Oscar Niemeyer’s first solo project was the plan for a complex with Pampulha, a new suburb of Belo Horizonte, Brazil. Commissioned in 1941 by Juuscelino Kubitschek de Oliveira, then mayor of Belo Horizonte, the scheme included a church, casino, dance hall, restaurant, yacht club, golf club, and the mayor’s weekend retreat, all situated around an artificial lake. The complex’s buildings are notable for their free-flowing forms. One writer described the façade of the church as resembling “the trajectory of a bouncing ball.” In 1947 Niemeyer represented Brazil in the planning of the United Nations buildings in New York City.
When in 1956 Kubitschek was elected president of Brazil, and he asked Niemeyer to design the new capital city of Brasilia. Niemeyer agreed to design the government buildings but suggested a national competition for the master plan, a competition subsequently won by his mentor, Lucio Costa. Niemeyer served as chief architect for NOVA-CAP, the government building authority in Brasilia, from 1956 to 1961. Among the Brasilia buildings designed by Niemeyer are the President’s Palace, the Brasilia Palace Hotel, the Ministry of Justice building, the presidential chapel, and the cathedral. In 1961 Niemeyer returned to private practice and for a time lived in Paris and Israel. In 1966 he designed an urban area in Grasse, near Nice, France, and a building for the French Communist Party in Paris. From 1968 he lectured at the University of Rio de Janeiro.
Niemeyer’s other architectural projects include the Ministry of Defense building in Brasilia in 1968 and Constantine University (now Mentouri University) in Constantine, Algeria, in 1969. In the mid-1980s he began rethinking and renovating some of his former designs in Brasilia. He changed the shape of the exterior arches on the Ministry of Justice building and replaced the windows of the cathedral with stained-glass panels. He continued to design new buildings, including the Museum of Contemporary Art in Niteroi, Brazil, which opened in 1996. Even after celebrating his 100th birthday and despite criticism that his newer work lacked the elegance of his earlier projects, in 2007 he began designing a cultural center for Aviles, Spain, where in 1989 he received the Prince of Asturias Award for the Arts. The building was inaugurated in 2011.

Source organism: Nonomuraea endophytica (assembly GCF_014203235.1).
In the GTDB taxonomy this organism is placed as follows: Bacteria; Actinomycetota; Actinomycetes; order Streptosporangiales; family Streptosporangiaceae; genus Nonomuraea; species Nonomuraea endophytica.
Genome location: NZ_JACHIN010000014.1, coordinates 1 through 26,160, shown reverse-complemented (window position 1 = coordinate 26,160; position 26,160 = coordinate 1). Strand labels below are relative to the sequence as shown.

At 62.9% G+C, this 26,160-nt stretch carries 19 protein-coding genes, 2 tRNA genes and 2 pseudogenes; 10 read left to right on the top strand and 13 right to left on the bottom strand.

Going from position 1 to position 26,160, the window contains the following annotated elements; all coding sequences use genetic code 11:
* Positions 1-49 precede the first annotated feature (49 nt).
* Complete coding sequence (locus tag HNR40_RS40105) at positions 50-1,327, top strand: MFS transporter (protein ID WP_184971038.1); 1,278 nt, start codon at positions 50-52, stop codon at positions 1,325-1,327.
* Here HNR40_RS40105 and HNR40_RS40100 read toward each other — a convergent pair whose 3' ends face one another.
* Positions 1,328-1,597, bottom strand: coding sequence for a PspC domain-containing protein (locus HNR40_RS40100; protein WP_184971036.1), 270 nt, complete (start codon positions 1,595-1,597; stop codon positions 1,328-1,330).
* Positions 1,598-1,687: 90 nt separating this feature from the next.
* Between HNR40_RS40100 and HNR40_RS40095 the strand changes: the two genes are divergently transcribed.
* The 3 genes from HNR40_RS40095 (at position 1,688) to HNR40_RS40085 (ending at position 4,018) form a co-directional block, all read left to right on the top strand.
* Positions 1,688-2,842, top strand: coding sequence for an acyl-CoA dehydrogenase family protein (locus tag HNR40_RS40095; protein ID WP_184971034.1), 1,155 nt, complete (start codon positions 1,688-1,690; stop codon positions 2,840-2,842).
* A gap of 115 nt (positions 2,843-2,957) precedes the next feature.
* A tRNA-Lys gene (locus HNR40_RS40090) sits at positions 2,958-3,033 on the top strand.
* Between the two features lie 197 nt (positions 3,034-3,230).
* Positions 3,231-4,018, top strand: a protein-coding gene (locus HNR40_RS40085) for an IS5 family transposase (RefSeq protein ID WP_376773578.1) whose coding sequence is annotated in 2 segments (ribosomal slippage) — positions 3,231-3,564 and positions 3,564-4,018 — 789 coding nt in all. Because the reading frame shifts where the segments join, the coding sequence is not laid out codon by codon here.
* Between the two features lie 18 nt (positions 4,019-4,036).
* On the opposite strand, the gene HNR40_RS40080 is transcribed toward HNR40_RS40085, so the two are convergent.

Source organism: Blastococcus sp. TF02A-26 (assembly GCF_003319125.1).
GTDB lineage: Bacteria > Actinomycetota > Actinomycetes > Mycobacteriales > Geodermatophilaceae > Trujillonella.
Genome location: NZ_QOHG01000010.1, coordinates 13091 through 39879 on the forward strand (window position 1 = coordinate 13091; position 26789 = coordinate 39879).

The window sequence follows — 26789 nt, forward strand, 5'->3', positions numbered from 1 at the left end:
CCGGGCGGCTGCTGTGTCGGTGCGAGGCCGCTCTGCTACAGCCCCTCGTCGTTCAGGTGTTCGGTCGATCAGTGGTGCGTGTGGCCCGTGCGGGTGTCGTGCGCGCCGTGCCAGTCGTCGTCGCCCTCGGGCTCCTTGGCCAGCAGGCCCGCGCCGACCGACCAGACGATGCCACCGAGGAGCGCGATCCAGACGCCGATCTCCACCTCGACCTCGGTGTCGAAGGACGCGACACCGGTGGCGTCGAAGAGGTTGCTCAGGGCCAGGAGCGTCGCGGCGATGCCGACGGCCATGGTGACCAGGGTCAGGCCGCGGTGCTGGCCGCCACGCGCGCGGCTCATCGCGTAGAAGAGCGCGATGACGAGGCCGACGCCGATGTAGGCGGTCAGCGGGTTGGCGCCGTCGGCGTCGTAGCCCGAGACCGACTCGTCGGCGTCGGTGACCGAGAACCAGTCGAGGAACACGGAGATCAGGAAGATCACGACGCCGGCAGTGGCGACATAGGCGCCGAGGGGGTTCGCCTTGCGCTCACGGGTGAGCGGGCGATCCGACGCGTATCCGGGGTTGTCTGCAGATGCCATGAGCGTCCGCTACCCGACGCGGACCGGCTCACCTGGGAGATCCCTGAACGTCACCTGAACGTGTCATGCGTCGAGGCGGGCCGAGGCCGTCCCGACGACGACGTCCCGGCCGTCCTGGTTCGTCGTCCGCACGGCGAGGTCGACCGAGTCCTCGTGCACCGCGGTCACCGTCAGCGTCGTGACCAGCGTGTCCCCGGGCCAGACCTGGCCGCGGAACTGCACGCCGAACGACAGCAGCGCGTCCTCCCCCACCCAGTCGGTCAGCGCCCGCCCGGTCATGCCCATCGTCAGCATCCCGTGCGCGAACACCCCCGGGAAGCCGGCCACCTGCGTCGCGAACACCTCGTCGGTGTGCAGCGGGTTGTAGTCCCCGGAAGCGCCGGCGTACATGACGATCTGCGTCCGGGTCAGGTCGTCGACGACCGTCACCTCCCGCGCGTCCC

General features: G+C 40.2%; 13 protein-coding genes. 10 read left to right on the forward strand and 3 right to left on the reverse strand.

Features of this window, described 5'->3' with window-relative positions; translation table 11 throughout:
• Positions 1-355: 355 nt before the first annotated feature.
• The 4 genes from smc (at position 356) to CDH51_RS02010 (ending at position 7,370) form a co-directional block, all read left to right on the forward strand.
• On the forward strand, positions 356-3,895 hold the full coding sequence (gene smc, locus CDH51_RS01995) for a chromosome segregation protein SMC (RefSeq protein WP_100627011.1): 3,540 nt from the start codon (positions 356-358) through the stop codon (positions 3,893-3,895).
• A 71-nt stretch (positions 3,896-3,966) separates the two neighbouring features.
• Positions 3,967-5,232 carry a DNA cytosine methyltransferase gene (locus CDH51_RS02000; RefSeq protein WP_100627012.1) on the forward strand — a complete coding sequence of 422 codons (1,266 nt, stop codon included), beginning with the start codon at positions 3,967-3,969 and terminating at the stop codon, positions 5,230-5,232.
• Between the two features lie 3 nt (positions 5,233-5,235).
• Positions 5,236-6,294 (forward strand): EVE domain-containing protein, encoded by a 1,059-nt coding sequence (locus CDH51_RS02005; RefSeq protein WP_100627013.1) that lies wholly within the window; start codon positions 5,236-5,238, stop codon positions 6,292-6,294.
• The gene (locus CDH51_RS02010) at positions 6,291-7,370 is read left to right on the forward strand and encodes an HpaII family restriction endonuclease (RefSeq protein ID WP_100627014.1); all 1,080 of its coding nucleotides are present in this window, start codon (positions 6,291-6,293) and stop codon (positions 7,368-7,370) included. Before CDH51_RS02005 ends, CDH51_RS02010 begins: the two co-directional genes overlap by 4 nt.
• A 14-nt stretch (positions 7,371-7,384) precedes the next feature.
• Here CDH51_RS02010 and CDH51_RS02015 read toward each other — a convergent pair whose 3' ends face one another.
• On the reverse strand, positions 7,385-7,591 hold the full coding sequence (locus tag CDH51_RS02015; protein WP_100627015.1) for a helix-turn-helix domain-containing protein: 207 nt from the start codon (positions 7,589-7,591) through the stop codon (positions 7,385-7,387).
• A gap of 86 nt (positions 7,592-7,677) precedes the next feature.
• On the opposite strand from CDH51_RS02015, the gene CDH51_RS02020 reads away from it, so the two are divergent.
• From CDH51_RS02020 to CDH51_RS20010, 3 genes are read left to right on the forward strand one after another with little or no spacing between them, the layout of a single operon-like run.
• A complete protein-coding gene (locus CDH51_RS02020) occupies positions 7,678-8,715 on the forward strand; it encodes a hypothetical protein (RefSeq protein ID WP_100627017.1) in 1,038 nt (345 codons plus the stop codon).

Niemeyer was the recipient of many other international awards, including the Lenin Peace Prize in 1963, the Pritzker Architecture Prize in 1988 (co-winner Gordon Bunshaft), and the Japan Art Association’s Praemium Imperiale Prize for Architecture in 2004. Niemeyer’s work has been recognized with numerous awards and honors throughout his career. His career spanned over eight decades and he designed more than 600 projects throughout his life.
The Oscar Niemeyer Foundation, dedicated to architectural preservation and research, was founded in 1988, and a new headquarters designed by Niemeyer opened in Niteroi in 2010. With a lifetime spanning one hundred years, Oscar Niemeyer was involved in many types of buildings and architectural styles, his favorite being modern architecture. His influence and inspiration can be seen throughout Latin America. At Scarano Architect, PLLC, we regard Oscar Niemeyer as an award-winning architect who helped change the face of Brazil. Our goal is to help you change any part of your home you would like to. Please call us and we would be glad to meet with you.